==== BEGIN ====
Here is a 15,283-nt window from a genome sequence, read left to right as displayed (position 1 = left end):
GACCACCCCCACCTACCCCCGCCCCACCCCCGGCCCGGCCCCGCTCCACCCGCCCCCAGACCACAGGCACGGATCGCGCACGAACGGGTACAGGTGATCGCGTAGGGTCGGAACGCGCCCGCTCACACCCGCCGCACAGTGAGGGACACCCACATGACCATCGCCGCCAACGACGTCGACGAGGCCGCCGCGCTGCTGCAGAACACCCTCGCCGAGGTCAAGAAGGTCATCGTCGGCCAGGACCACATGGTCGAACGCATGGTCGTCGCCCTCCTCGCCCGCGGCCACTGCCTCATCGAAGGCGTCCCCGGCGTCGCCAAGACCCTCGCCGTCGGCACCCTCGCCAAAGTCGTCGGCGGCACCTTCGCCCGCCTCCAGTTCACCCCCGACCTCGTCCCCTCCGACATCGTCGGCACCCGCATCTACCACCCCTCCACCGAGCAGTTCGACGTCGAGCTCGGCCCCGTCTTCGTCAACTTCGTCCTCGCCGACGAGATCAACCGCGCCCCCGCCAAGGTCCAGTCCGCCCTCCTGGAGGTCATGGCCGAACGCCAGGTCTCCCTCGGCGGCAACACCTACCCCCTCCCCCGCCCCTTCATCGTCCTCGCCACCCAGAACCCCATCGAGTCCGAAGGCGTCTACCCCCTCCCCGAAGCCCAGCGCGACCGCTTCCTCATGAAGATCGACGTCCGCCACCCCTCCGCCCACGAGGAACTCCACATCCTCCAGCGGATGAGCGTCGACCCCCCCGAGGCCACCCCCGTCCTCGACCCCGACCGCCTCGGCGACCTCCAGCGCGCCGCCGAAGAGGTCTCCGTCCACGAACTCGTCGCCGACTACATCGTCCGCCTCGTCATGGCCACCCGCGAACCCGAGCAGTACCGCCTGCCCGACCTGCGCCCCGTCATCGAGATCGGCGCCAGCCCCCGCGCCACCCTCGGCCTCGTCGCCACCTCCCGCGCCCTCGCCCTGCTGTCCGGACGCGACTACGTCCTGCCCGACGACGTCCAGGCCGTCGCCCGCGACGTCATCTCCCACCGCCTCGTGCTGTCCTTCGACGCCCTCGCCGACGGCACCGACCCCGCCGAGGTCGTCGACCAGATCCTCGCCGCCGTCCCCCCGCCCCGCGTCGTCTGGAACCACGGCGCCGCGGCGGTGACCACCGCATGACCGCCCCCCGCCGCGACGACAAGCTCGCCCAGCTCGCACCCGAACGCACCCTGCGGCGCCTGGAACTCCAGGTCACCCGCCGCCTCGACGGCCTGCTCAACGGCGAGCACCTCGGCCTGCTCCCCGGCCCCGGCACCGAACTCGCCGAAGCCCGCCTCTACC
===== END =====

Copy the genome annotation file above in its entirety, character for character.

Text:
Here is a 15,283-nt window from a genome sequence, read left to right as displayed (position 1 = left end):
GACCACCCCCACCTACCCCCGCCCCACCCCCGGCCCGGCCCCGCTCCACCCGCCCCCAGACCACAGGCACGGATCGCGCACGAACGGGTACAGGTGATCGCGTAGGGTCGGAACGCGCCCGCTCACACCCGCCGCACAGTGAGGGACACCCACATGACCATCGCCGCCAACGACGTCGACGAGGCCGCCGCGCTGCTGCAGAACACCCTCGCCGAGGTCAAGAAGGTCATCGTCGGCCAGGACCACATGGTCGAACGCATGGTCGTCGCCCTCCTCGCCCGCGGCCACTGCCTCATCGAAGGCGTCCCCGGCGTCGCCAAGACCCTCGCCGTCGGCACCCTCGCCAAAGTCGTCGGCGGCACCTTCGCCCGCCTCCAGTTCACCCCCGACCTCGTCCCCTCCGACATCGTCGGCACCCGCATCTACCACCCCTCCACCGAGCAGTTCGACGTCGAGCTCGGCCCCGTCTTCGTCAACTTCGTCCTCGCCGACGAGATCAACCGCGCCCCCGCCAAGGTCCAGTCCGCCCTCCTGGAGGTCATGGCCGAACGCCAGGTCTCCCTCGGCGGCAACACCTACCCCCTCCCCCGCCCCTTCATCGTCCTCGCCACCCAGAACCCCATCGAGTCCGAAGGCGTCTACCCCCTCCCCGAAGCCCAGCGCGACCGCTTCCTCATGAAGATCGACGTCCGCCACCCCTCCGCCCACGAGGAACTCCACATCCTCCAGCGGATGAGCGTCGACCCCCCCGAGGCCACCCCCGTCCTCGACCCCGACCGCCTCGGCGACCTCCAGCGCGCCGCCGAAGAGGTCTCCGTCCACGAACTCGTCGCCGACTACATCGTCCGCCTCGTCATGGCCACCCGCGAACCCGAGCAGTACCGCCTGCCCGACCTGCGCCCCGTCATCGAGATCGGCGCCAGCCCCCGCGCCACCCTCGGCCTCGTCGCCACCTCCCGCGCCCTCGCCCTGCTGTCCGGACGCGACTACGTCCTGCCCGACGACGTCCAGGCCGTCGCCCGCGACGTCATCTCCCACCGCCTCGTGCTGTCCTTCGACGCCCTCGCCGACGGCACCGACCCCGCCGAGGTCGTCGACCAGATCCTCGCCGCCGTCCCCCCGCCCCGCGTCGTCTGGAACCACGGCGCCGCGGCGGTGACCACCGCATGACCGCCCCCCGCCGCGACGACAAGCTCGCCCAGCTCGCACCCGAACGCACCCTGCGGCGCCTGGAACTCCAGGTCACCCGCCGCCTCGACGGCCTGCTCAACGGCGAGCACCTCGGCCTGCTCCCCGGCCCCGGCACCGAACTCGCCGAAGCCCGCCTCTACC